Japan’s largest port hit by ransomware cyberattack

By Nicholas Takahashi and Ann Koh (Bloomberg) –

Japan’s largest seaport has been crippled by a suspected Russian cyberattack, disrupting cargo movements as operators rush to prevent a major delay in deliveries.

Ransomware – used by hackers to lock down access to files or systems unless payment is made – caused a container terminal outage at the port of Nagoya in Aichi Prefecture on Tuesday morning, the Nagoya Harbor Transportation Authority said on Wednesday . The agency said operations are expected to resume Thursday at 8:30 a.m. local time.

As more Asian ports automate and abandon paper documentation, hackers are a growing problem for the region’s shipping networks. Cybercriminals have targeted European ports in recent years, with pro-Russian groups claiming responsibility for an attack on one of the biggest ports in the world continent takeovers just last month.

The Nagoya Port Authority said Russia-based ransomware group Lockbit 3.0 was responsible for the hack, Kyodo News reported Wednesday. Ransomware attackers typically target vulnerabilities in VPNs and remote desktop protocols, said Mihoko Matsubara, chief cybersecurity strategist at NTT Corp. She said such breaches are responsible for 80% of all ransomware attacks in Japan.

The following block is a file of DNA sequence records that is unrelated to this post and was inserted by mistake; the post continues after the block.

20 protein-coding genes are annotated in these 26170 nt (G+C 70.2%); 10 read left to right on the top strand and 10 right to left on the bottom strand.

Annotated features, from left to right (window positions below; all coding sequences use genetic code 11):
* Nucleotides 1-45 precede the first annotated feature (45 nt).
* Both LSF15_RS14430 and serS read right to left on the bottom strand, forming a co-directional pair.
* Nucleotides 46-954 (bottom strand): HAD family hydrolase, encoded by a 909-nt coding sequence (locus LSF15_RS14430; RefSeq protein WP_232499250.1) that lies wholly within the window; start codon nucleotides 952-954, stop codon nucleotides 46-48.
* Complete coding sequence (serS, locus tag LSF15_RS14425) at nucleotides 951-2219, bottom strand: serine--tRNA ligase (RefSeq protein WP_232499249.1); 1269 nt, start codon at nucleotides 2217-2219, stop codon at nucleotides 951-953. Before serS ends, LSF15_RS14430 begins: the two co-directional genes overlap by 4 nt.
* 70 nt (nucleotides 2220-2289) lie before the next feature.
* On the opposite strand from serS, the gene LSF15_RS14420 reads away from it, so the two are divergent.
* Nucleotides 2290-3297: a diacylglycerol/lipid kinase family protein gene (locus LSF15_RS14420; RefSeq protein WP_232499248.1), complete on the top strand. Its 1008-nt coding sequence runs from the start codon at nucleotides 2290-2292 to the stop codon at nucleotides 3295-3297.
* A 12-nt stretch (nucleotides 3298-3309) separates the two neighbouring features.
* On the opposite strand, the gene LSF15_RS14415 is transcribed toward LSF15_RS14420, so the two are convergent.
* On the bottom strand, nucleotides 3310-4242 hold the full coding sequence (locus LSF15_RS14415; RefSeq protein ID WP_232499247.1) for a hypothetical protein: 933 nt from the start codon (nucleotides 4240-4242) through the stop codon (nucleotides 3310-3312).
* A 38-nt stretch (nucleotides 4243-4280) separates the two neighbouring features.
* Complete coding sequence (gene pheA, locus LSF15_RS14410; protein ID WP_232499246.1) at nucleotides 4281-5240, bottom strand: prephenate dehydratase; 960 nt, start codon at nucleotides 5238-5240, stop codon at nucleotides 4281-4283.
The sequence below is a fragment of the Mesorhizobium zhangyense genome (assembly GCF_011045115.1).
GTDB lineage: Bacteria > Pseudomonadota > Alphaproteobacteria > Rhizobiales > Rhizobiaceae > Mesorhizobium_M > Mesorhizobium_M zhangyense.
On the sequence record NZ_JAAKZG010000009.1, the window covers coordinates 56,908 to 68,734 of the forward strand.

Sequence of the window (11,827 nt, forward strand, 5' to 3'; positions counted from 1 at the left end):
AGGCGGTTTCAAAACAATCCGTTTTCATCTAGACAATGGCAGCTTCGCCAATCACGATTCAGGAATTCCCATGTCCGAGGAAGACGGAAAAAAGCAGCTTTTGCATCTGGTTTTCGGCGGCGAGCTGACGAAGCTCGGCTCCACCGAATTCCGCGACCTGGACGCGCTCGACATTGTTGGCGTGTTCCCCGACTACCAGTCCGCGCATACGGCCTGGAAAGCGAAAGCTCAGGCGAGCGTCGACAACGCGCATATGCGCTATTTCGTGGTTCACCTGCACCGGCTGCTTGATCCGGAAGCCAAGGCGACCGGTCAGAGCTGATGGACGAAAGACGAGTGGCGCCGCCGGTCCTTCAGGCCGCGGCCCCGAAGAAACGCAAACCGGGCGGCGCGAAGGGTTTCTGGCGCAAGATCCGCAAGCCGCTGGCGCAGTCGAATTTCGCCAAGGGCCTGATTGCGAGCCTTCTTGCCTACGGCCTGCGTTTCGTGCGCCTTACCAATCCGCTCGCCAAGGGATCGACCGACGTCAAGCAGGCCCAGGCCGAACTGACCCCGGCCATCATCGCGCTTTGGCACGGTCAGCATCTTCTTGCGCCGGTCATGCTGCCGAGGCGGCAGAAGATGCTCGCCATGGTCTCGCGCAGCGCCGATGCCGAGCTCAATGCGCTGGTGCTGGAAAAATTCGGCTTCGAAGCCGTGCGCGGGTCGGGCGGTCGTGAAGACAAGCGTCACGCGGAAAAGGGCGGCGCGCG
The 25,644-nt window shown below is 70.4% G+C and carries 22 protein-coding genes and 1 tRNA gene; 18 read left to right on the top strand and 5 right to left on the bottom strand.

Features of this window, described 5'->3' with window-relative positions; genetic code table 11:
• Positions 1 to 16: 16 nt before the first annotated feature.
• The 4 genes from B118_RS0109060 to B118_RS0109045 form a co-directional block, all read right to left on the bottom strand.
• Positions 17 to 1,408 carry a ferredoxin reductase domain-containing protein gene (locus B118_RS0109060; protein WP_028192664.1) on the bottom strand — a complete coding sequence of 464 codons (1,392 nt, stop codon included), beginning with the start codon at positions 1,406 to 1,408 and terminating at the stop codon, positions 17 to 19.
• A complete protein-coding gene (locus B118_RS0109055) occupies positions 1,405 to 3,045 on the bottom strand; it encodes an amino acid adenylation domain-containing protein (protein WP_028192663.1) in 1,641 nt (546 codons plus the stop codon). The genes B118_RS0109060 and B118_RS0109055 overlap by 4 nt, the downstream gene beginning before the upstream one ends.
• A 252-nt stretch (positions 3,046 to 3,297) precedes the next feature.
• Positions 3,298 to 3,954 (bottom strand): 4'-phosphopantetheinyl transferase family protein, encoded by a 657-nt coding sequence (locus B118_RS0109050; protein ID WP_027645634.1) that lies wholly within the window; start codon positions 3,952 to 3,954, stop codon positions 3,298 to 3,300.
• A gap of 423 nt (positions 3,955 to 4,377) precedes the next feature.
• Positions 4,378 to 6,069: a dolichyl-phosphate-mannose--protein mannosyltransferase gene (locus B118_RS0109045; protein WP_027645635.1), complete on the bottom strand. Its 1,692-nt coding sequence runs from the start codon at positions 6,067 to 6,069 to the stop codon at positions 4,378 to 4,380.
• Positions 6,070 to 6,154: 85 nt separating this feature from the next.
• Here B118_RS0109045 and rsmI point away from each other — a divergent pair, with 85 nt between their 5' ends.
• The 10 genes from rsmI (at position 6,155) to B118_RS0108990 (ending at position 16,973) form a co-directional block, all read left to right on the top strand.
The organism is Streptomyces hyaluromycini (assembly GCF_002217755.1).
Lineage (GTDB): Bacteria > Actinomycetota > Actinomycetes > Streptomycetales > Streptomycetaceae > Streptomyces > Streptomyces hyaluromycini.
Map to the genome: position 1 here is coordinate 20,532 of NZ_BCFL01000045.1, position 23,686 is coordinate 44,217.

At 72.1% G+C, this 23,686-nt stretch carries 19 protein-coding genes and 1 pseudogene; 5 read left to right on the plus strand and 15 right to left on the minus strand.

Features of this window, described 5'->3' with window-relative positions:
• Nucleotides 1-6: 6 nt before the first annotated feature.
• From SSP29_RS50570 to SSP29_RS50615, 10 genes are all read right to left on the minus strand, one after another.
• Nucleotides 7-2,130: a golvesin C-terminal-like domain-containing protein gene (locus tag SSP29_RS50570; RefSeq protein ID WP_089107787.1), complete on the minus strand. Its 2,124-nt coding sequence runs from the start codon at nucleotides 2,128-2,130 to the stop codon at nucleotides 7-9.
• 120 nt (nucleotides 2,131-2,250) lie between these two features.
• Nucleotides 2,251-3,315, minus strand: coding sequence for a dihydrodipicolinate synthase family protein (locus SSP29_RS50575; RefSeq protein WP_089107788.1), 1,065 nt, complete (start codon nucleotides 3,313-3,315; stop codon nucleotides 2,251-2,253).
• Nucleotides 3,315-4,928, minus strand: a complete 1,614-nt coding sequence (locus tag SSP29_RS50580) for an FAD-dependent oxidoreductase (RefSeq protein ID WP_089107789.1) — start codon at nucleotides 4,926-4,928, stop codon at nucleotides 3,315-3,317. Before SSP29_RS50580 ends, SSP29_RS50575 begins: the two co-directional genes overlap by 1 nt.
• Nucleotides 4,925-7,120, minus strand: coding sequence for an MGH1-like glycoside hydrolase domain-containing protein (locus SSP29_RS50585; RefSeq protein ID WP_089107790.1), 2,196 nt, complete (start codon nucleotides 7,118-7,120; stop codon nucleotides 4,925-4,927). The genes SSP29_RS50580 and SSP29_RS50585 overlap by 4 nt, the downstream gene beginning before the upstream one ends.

“It’s critical for businesses to update or patch the software they use to run their business,” Matsubara said.

Nagoya is one of several ports around the world that have recently been attacked by malware. Last Christmas, hackers broke into the computer systems in the Portuguese port of Lisbon and paralyzed operations for days. Jawaharlal Nehru Port Trust, India’s busiest container port, also suffered ransomware attack last year. In 2021, South Africa’s port and railway company was targeted with a strain of ransomware that cybersecurity experts have linked to groups in Eastern Europe and Russia.

Recent data breaches often involve “double ransom,” demanding a ransom to recover stolen information and prevent it from being released, said David Suzuki, Japan managing director of Blackpanda, a Singapore-based cybersecurity firm.

Toyota Motor Corp., the world’s largest automaker by units sold, said Tuesday’s attack in Nagoya has not yet affected shipments of new cars, but imported and exported parts cannot be loaded or unloaded at the port until the problem is resolved . There is currently no impact on production, a spokesman said.

The authorities in Japan speak of such attacks ascending. Last year, a cyberattack on a Toyota supplier in Aichi Prefecture forced operations at 14 factories to shut down.

–With support from Grace Huang.

© 2023 Bloomberg LP

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